and it was a very easy place for people who were upset at how different X was – to focus their anger at the stripping away of the value of their prior hard-won expertise.

    The truth about magnetism in a timeline? It’s not really a particularly big deal at all.

    For nearly all editors, it rapidly “disappears” in the sense that it just becomes what you expect. You use it when it helps, and disable it when it conflicts. Kinda like the Caps Lock key.

    No big deal.

    Period.

    Know someone who teaches video editing in elementary school, high school or college? Tell them to check out http://www.StartEditingNow.com – video editing curriculum complete with licensed practice content.

  • Jeremy Garchow

    October 31, 2012 at 11:41 pm

    [Bill Davis] “There’s nothing you can efficiently edit in a program that doesn’t have “magnetism” that you can’t also edit equally as efficiently in a program like X that does.

    Magnetism got a lot of discussion in the early days of FCP-X because of three things.

    It was different
    It was widely mis-understood
    and it was a very easy place for people who were upset at how different X was – to focus their anger at the stripping away of the value of their prior hard-won expertise.

    The truth about magnetism in a timeline? It’s not really a particularly big deal at all.

    For nearly all editors, it rapidly “disappears” in the sense that it just becomes what you expect. You use it when it helps, and disable it when it conflicts. Kinda like the Caps Lock key.

    No big deal.

    Period.”

    You have to admit though, the flexible connections and multichannel audio make things much much better (and easier to manipulate).

    Multichannel audio was a pain in the rear. If you didn’t use multichannel audio, than it wasn’t a pain in the rear.

    Trimming primary clips with connections could also be a pain in the rear if you didn’t do some connection Jiu Jitsu before trimming.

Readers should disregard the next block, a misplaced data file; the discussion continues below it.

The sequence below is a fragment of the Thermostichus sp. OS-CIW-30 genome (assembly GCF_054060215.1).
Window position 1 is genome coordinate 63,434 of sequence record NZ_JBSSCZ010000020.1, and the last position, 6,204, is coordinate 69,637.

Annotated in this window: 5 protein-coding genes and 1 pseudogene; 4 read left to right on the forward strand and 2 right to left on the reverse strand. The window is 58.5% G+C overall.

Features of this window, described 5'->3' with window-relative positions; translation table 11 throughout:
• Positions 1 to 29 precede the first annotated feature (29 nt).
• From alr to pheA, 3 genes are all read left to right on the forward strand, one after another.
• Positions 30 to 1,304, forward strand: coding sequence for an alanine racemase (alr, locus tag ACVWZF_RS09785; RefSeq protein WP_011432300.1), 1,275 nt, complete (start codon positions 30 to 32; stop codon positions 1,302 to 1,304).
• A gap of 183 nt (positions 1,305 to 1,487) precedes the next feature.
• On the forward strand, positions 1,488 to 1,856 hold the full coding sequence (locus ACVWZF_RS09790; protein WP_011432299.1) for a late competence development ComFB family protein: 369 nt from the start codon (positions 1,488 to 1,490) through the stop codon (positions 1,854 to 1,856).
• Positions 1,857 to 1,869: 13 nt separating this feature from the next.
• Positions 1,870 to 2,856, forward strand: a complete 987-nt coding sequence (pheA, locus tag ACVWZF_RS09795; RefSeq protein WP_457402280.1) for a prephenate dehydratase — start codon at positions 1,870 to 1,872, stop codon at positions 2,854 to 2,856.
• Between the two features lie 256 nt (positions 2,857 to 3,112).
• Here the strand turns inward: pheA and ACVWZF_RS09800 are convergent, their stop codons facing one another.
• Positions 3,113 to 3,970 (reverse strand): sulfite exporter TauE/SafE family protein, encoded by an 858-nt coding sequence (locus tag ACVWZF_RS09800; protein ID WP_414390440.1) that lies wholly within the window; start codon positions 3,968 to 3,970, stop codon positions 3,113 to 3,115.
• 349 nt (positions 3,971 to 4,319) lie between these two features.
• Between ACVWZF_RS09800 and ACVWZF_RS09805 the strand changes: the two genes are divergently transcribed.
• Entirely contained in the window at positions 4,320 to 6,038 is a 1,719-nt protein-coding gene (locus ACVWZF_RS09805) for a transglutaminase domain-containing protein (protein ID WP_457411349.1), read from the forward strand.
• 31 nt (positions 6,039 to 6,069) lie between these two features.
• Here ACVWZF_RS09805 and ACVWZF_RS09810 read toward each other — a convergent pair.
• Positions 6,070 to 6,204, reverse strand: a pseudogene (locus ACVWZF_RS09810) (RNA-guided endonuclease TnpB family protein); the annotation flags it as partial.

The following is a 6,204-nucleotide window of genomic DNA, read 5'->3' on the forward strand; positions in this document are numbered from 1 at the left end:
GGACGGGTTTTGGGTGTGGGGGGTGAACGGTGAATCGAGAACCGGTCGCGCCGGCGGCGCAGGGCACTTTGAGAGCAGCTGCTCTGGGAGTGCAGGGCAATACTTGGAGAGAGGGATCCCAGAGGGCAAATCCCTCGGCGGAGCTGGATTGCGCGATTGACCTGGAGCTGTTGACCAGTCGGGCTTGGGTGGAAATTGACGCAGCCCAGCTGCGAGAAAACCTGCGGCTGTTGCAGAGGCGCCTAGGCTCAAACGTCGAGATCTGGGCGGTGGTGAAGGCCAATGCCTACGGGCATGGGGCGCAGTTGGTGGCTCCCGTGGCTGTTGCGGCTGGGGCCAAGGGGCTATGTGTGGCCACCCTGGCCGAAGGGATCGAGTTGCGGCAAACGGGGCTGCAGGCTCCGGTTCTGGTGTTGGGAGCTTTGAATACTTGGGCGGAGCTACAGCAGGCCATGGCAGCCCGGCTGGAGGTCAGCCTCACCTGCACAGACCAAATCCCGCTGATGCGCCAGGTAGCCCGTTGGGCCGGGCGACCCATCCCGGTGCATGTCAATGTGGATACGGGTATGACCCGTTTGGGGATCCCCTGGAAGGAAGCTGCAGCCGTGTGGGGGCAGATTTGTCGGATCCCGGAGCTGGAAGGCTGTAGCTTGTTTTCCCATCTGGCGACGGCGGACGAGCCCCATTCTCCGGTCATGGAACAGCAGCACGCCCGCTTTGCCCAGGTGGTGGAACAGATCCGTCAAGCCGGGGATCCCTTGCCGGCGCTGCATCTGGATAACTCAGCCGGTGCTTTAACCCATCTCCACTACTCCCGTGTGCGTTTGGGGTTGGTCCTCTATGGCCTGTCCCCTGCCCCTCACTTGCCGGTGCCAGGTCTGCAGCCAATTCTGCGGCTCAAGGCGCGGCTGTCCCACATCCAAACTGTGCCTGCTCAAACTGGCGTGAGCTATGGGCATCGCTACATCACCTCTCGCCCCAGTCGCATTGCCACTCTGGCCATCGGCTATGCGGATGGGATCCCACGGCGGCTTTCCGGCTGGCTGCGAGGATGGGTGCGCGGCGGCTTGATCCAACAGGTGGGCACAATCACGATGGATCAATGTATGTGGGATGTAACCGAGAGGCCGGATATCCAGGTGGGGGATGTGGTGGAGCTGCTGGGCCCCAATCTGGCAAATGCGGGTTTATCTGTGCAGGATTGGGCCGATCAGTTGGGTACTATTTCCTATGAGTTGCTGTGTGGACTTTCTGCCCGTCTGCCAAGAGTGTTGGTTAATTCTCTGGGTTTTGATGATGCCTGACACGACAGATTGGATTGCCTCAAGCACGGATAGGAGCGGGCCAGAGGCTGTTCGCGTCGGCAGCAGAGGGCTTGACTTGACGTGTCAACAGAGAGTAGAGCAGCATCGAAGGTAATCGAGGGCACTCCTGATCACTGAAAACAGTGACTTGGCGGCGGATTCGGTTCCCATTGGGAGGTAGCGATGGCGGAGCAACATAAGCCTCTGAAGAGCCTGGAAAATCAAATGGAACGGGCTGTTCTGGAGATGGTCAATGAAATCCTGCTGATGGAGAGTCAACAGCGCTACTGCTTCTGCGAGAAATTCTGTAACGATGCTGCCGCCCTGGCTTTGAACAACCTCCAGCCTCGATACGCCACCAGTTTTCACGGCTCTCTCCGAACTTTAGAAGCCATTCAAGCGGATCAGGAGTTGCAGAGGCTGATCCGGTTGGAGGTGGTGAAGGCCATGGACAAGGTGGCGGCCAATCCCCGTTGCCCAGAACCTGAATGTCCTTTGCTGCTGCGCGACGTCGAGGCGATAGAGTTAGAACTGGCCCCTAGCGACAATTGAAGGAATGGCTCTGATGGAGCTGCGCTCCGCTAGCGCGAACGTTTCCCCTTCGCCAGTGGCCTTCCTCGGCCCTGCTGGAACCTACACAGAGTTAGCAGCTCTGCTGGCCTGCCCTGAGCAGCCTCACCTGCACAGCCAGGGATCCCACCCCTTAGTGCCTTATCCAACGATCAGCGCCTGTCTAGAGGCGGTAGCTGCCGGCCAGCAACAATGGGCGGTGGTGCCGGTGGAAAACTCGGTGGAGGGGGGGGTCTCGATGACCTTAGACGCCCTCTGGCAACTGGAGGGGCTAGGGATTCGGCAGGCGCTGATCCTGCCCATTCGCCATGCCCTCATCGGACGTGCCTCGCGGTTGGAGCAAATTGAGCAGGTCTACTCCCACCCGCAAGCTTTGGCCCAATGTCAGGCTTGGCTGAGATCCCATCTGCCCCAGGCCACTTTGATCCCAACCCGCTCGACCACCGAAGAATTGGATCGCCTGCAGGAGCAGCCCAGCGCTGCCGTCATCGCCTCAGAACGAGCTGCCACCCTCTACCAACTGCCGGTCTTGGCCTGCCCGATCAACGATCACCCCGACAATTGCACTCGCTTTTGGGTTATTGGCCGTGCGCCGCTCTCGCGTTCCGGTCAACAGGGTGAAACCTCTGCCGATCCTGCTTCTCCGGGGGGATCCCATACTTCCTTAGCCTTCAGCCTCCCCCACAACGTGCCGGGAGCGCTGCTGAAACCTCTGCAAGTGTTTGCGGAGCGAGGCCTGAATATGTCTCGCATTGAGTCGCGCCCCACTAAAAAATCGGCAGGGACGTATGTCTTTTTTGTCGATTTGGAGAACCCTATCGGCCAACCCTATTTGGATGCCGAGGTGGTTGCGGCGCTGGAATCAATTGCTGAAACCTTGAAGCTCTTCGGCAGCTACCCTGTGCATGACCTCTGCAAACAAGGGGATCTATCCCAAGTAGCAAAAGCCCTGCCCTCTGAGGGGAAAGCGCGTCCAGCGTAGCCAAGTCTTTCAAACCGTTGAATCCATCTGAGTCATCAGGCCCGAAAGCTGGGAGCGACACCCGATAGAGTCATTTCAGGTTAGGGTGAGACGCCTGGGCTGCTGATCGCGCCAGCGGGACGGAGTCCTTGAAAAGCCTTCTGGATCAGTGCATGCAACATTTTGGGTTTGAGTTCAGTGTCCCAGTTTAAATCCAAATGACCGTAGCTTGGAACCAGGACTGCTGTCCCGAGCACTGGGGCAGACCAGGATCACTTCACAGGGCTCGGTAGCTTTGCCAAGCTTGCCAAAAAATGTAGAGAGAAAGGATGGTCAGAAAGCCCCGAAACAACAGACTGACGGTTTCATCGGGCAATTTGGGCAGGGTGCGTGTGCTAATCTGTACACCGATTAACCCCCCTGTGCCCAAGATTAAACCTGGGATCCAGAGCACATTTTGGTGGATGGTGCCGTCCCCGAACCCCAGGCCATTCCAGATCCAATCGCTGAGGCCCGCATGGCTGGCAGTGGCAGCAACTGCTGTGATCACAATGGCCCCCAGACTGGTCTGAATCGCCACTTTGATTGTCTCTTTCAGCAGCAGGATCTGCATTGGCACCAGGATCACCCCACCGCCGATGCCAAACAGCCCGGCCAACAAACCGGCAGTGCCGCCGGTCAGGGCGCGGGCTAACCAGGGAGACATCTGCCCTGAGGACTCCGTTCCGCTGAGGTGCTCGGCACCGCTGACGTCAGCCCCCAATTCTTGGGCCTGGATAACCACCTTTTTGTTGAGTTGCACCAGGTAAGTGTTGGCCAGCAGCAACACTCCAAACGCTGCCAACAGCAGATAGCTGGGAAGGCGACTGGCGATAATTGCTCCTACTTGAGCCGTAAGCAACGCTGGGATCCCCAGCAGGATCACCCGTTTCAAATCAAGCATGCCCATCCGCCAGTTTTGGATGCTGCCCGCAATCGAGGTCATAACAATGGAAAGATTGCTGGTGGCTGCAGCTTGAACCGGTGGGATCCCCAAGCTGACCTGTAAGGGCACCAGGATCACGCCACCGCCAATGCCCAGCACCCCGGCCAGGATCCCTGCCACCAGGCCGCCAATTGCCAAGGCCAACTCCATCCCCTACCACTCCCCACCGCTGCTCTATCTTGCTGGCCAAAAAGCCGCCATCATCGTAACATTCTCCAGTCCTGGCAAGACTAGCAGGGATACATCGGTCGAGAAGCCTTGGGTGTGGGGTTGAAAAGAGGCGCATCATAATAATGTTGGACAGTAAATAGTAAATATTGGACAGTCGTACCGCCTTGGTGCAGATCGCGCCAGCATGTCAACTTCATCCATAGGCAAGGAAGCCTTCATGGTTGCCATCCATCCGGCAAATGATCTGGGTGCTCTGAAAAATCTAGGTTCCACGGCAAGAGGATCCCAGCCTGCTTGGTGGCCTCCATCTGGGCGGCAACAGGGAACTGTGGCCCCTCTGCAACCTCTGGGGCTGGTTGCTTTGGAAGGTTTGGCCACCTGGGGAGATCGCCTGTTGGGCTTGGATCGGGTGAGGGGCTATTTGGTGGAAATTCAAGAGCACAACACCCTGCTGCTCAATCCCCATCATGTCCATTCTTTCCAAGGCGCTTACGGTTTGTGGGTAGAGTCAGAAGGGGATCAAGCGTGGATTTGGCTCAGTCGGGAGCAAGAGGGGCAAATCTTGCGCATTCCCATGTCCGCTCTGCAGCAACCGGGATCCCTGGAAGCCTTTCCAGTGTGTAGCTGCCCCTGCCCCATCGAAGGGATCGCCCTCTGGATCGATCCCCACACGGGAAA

10.0.6 has made things much more functional in day to day editing.

    Jeremy

  • Bret Williams

    November 1, 2012 at 6:12 am

    I feel the real issue was connected clips. And connected clips are a neccessary evil of magnetism.

    But I’d say that 10.0.6 fixed most of the big problems of connected clips with the addition of flexible clip connections.

  • Don Smith

    November 1, 2012 at 10:23 am

    I really like the magnetic timeline. I now depend on it and it would hurt my brain to back. However, there’s one area that continues to confuse me and that’s moving layers up and down. I sometimes get unexpected results. Yes, I’ll move with the shift key to keep it vertically aligned but still will (sometimes) get unpredictable results. My wish if for a keyboard command where I could hight a clip and, with the keyboard, simply move it up and down among other connected clips.

    What I REALLY want, though, is to understand what’s happening and how to control it but I can’t find an explanation for what the interface is thinking.

    Don

    NewsVideo.com

  • Jeremy Garchow

    November 1, 2012 at 4:09 pm

    [Don Smith] “I sometimes get unexpected results. Yes, I’ll move with the shift key to keep it vertically aligned but still will (sometimes) get unpredictable results. My wish if for a keyboard command where I could hight a clip and, with the keyboard, simply move it up and down among other connected clips.”

    Ditto.

    We also need mechanism to move the selection box via keyboard so that I can select different clips without touching the mouse.

    Jeremy

  • James Ewart

    November 1, 2012 at 4:36 pm

    By which you mean the “override connections” command Brett?